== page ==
By Bruce Campbell, Special to CNN
Editor’s note: Bruce Campbell is the director of the CGIAR Research Program on Climate Change, Agriculture and Food Security, based in Copenhagen. The views expressed are the writers’ own.
Few people expected much concrete progress ahead of the ongoing international climate change talks taking place in Warsaw. Sadly, it seems the doubters were right to be skeptical as negotiators have failed to tackle one of the biggest climate challenges: changing agriculture technologies, practices and policies to make sure the world can feed itself.
When Typhoon Haiyan – one of the strongest tropical storms ever recorded – slammed into the Philippines, the world was given a brutal reminder about the need for urgent action, an urgency given a tearful face when the head of the Philippine delegation to the United Nations Framework Convention on Climate Change (UNFCCC) made an impassioned plea for action.
Haiyan devastated central Philippines, a mostly agricultural region. But while images of the damage focused on flattened urban areas, the storm also crushed farms and plantations that produce rice, sugar, coconuts, and other key crops. The Food and Agricultural Organization of the United Nations estimated that the typhoon, which struck at the beginning of the rice-planting season, destroyed hundreds of thousands of hectares of the country’s most important staple.
By Jessica Gutteridge
Editor’s note: Jessica Gutteridge is an associate producer with CNN’s Fareed Zakaria GPS. The views expressed are her own.
Millions of people across the Middle East and Europe turned back their clocks last weekend, and many Americans will follow suit when Daylight Saving Time ends on Sunday.
As winter approaches and the days grow shorter, the idea of darker evenings can be depressing. But before complaining too loudly, imagine if you couldn’t feel the sun on your face for half of the year. That’s how it is for the Norwegian town of Rjukan, where residents have had to get used to long, dark winters. Nestled in a valley of the Gaustatoppen Mountains, the town is shielded from direct sunlight for 5 to 6 months of the year. Or at least it has been until later this week.
For more What in the World watch Sundays at 10 a.m. & 1 p.m. ET on CNN
By Global Public Square staff
China has brought us a new English word: "Airpocalypse."
The northeastern city of Harbin was paralyzed last week by terrible smog and air pollution. Visibility was down to just a few meters. Highways and schools were closed, the airport was shut down. Pedestrians could barely get around. The images are a vivid reminder of the impacts of industrial growth, especially when powered by dirty fuels like coal, which accelerates not only pollution but also climate change.
The latest report from the United Nation’s scientific panel says it is “extremely likely” – more than a 95 percent probability – that human activity was the dominant cause of the temperature increases of the last few decades. Another study, published in Nature, showed that we are on track to reach unprecedented highs of temperature by 2047. Findings showed the coldest year in the future would be warmer than the hottest year of the past.
So, if the science is not really in dispute, why is it so difficult for us to actually do something about it? There’s a clever explanation. To understand it, we need to tell you about one more study. This one is a game –but one played with real money.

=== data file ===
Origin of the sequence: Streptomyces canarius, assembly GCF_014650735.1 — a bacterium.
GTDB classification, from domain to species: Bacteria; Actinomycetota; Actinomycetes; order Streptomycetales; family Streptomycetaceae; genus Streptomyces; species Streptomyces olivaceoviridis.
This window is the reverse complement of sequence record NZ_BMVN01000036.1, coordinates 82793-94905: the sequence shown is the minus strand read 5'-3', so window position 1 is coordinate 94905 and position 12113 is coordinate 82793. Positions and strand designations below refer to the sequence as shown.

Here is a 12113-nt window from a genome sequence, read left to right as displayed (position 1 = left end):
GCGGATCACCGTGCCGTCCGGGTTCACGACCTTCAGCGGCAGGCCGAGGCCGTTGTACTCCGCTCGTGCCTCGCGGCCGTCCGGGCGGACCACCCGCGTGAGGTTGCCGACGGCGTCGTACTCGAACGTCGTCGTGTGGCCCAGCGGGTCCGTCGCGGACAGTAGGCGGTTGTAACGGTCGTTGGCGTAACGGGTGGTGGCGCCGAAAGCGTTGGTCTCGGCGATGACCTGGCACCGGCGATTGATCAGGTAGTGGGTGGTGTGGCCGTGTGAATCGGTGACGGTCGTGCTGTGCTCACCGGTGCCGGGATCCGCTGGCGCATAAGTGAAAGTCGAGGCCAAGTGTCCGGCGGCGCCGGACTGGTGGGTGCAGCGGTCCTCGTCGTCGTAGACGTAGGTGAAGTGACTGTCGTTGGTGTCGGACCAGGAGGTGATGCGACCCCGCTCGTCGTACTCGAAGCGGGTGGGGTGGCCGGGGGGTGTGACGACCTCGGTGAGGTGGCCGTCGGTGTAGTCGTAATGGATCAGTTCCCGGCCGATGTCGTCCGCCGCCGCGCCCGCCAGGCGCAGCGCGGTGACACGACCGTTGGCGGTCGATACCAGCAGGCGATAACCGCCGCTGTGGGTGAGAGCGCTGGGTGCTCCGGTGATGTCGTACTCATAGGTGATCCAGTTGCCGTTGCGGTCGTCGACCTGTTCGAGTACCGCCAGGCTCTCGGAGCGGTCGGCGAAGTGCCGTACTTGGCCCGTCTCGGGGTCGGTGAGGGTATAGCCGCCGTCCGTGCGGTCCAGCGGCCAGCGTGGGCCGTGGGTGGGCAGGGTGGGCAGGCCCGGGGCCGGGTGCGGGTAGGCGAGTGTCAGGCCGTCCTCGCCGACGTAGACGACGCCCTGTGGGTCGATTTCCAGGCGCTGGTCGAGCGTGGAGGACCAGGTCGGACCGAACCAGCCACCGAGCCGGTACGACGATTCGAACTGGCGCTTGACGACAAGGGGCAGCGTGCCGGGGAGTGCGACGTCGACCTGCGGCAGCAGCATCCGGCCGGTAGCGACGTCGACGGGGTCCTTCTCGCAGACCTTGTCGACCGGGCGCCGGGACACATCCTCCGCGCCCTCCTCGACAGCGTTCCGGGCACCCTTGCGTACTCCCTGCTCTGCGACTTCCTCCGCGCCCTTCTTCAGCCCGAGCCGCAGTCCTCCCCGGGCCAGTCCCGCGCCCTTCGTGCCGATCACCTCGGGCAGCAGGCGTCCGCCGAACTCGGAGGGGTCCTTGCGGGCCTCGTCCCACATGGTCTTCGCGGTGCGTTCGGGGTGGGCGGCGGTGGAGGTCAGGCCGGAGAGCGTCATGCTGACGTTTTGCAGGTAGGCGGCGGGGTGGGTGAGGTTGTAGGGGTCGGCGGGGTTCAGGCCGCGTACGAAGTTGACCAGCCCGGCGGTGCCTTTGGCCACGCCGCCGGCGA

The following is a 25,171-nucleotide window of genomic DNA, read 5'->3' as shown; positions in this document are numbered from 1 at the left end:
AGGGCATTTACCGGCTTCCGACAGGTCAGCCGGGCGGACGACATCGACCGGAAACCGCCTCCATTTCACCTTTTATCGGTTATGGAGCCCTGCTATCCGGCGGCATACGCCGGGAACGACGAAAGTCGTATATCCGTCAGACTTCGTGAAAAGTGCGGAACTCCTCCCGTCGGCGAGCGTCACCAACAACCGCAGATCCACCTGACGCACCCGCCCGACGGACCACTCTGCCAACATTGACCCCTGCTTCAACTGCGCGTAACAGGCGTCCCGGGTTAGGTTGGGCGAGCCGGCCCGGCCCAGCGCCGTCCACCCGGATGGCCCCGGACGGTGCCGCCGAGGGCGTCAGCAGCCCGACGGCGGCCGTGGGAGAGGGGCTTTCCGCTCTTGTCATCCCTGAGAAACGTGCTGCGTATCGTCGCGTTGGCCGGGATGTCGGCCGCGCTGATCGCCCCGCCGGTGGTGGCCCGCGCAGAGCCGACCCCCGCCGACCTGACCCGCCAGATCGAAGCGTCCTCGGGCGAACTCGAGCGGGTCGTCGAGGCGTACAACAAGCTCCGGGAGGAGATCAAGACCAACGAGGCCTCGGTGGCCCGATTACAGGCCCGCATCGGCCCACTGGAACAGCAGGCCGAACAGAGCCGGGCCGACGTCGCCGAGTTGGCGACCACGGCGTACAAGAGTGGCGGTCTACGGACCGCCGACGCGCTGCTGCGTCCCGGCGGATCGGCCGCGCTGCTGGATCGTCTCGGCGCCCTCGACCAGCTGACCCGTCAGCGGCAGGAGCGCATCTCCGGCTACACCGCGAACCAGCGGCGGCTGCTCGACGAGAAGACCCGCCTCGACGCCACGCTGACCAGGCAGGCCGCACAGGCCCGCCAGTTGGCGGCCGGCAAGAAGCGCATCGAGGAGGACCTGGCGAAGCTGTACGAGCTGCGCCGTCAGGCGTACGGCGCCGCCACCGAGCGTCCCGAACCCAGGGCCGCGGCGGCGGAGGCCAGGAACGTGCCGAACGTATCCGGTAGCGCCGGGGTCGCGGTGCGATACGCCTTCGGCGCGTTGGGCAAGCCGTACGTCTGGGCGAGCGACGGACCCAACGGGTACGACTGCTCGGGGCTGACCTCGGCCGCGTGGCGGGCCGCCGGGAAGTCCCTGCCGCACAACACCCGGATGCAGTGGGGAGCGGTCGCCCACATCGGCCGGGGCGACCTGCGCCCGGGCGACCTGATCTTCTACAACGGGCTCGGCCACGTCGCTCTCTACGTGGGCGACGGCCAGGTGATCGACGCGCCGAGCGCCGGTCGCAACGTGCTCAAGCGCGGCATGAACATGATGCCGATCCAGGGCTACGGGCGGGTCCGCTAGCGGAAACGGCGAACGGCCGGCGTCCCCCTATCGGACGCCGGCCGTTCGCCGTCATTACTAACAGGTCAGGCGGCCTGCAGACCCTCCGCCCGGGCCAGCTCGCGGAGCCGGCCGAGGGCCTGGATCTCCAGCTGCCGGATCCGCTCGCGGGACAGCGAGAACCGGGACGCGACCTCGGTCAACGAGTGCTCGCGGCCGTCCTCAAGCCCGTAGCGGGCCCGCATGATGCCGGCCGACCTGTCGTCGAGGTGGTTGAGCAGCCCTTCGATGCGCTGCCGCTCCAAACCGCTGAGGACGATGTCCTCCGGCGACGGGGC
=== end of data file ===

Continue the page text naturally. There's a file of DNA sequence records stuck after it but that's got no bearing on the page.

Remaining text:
By Richard Wike, Special to CNN
Editor’s note: Richard Wike is Director of Global Attitudes at the Pew Research Center. You can follow him on Twitter @RichardWike. The views expressed are his own.
After a remarkable run of economic expansion that has lifted tens of millions out of poverty, the Chinese public is waking up to the side effects of progress. True, much of the growing middle class is pleased to have achieved some degree of material comfort. But that same middle class is increasingly asking tough questions about the costs of economic growth and the fairness of the system that produced it. And the record setting levels of pollution this week in the northeastern city of Harbin, where schools and the airport have been shut, will only intensify scrutiny of President Xi Jinping’s government in the run up to next month’s meeting of the Chinese Communist Party Central Committee.
Harbin, a city of 11 million people, was essentially closed Monday and Tuesday as thick smog raised concentrations of PM2.5, the most dangerous airborne particles for health, to more than 30 times the level considered safe by the World Health Organization. Air pollution tends to be worse in the winter, and many now fear a repeat of last January’s “airpocalypse,” which brought impenetrable smog and record breaking toxicity levels to Beijing and other major cities.
And air pollution wasn’t the only thing on Chinese minds this year – water pollution generated some grisly headlines throughout the country – and around the world – as thousands of pig carcasses floated down the Huangpu River, through the center of Shanghai, threatening the city’s water supply. Factor in the fact that China has had more than its share of highly publicized food safety issues, including Chinese food producers implicated in scandals involving poisonous infant formula, toxic rice and rat meat disguised as mutton, and it is easy to see why public concern is growing.
By Michael Barr and Joy Y. Zhang, Special to CNN
Editor’s note: Michael Barr is lecturer in International Politics at Newcastle University. Joy Zhang is lecturer in Sociology at the University of Kent. They are the authors of Green Politics in China: Environmental Governance and State-Society Relations. The views expressed are their own.
Recent images of top golfers and spectators donning protective masks at the LPGA in Beijing has once again raised questions about air quality in China. During the event, pollution reached “hazardous” levels, as determined by the U.S. Embassy and Beijing's own air quality monitors. Such a reading carries the warning that all people should avoid outdoor exertion and that the elderly, children and those with respiratory or heart disease should remain completely indoors.
There is no doubt that China has paid a heavy environmental price for its rapid development. One study determined that in four cities alone (Shanghai, Guangzhou, Xi'an, Beijing) in 2012 over 8,500 people died prematurely because of pollution. The report also indicated that those cities suffered a combined economic loss of $1.09 billion.
In the immediate aftermath of the 2008 Beijing Olympic Games, as well as the 2010 Asian Games in Guangzhou, there seemed a glimmer of hope that air quality would improve. But one of the sad facts of the LPGA tournament is that beneath the headlines of big name athletes struggling to breathe, there lies over 20 million people who live in Beijing every day and have to endure the suffocating side effects of rapid industrialization, including a heavy reliance on coal power, and a dramatic increase in car ownership.
By Michael Brune, Special to CNN
Editor’s note: Michael Brune is executive director of the Sierra Club. The views expressed are his own.